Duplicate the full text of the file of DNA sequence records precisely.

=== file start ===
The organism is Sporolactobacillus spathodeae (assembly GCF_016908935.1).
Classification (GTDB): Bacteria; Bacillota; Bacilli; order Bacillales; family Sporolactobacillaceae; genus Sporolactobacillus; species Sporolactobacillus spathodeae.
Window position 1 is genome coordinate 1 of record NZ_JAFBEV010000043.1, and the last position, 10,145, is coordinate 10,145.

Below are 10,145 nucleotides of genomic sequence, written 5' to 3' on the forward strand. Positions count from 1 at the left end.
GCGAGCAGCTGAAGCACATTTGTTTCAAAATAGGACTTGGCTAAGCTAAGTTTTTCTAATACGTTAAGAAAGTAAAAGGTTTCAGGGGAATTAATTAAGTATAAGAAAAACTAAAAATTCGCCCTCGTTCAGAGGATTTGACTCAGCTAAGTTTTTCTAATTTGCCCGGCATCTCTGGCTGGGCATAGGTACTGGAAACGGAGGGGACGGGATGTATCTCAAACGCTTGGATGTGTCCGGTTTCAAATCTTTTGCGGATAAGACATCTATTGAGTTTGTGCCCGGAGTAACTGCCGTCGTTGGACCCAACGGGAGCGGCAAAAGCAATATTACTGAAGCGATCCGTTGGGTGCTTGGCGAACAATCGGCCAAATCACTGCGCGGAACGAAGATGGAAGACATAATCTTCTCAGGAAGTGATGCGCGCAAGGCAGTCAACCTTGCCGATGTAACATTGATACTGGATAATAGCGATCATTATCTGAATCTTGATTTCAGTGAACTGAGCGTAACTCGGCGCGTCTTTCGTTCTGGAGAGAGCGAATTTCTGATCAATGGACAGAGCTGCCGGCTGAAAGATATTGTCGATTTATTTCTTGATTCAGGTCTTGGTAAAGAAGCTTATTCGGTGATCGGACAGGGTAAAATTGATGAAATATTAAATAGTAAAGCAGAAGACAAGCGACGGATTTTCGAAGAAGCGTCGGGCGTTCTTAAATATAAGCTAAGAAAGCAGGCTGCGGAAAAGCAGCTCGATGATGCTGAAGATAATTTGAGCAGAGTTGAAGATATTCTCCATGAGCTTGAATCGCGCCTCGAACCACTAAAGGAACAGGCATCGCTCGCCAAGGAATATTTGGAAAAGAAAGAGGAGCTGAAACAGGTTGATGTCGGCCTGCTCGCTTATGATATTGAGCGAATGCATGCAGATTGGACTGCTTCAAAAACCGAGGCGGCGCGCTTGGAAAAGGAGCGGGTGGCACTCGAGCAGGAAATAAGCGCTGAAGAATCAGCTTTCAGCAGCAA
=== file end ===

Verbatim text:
The organism is Sporolactobacillus spathodeae (assembly GCF_016908935.1).
Classification (GTDB): Bacteria; Bacillota; Bacilli; order Bacillales; family Sporolactobacillaceae; genus Sporolactobacillus; species Sporolactobacillus spathodeae.
Window position 1 is genome coordinate 1 of record NZ_JAFBEV010000043.1, and the last position, 10,145, is coordinate 10,145.

Below are 10,145 nucleotides of genomic sequence, written 5' to 3' on the forward strand. Positions count from 1 at the left end.
GCGAGCAGCTGAAGCACATTTGTTTCAAAATAGGACTTGGCTAAGCTAAGTTTTTCTAATACGTTAAGAAAGTAAAAGGTTTCAGGGGAATTAATTAAGTATAAGAAAAACTAAAAATTCGCCCTCGTTCAGAGGATTTGACTCAGCTAAGTTTTTCTAATTTGCCCGGCATCTCTGGCTGGGCATAGGTACTGGAAACGGAGGGGACGGGATGTATCTCAAACGCTTGGATGTGTCCGGTTTCAAATCTTTTGCGGATAAGACATCTATTGAGTTTGTGCCCGGAGTAACTGCCGTCGTTGGACCCAACGGGAGCGGCAAAAGCAATATTACTGAAGCGATCCGTTGGGTGCTTGGCGAACAATCGGCCAAATCACTGCGCGGAACGAAGATGGAAGACATAATCTTCTCAGGAAGTGATGCGCGCAAGGCAGTCAACCTTGCCGATGTAACATTGATACTGGATAATAGCGATCATTATCTGAATCTTGATTTCAGTGAACTGAGCGTAACTCGGCGCGTCTTTCGTTCTGGAGAGAGCGAATTTCTGATCAATGGACAGAGCTGCCGGCTGAAAGATATTGTCGATTTATTTCTTGATTCAGGTCTTGGTAAAGAAGCTTATTCGGTGATCGGACAGGGTAAAATTGATGAAATATTAAATAGTAAAGCAGAAGACAAGCGACGGATTTTCGAAGAAGCGTCGGGCGTTCTTAAATATAAGCTAAGAAAGCAGGCTGCGGAAAAGCAGCTCGATGATGCTGAAGATAATTTGAGCAGAGTTGAAGATATTCTCCATGAGCTTGAATCGCGCCTCGAACCACTAAAGGAACAGGCATCGCTCGCCAAGGAATATTTGGAAAAGAAAGAGGAGCTGAAACAGGTTGATGTCGGCCTGCTCGCTTATGATATTGAGCGAATGCATGCAGATTGGACTGCTTCAAAAACCGAGGCGGCGCGCTTGGAAAAGGAGCGGGTGGCACTCGAGCAGGAAATAAGCGCTGAAGAATCAGCTTTCAGCAGCAA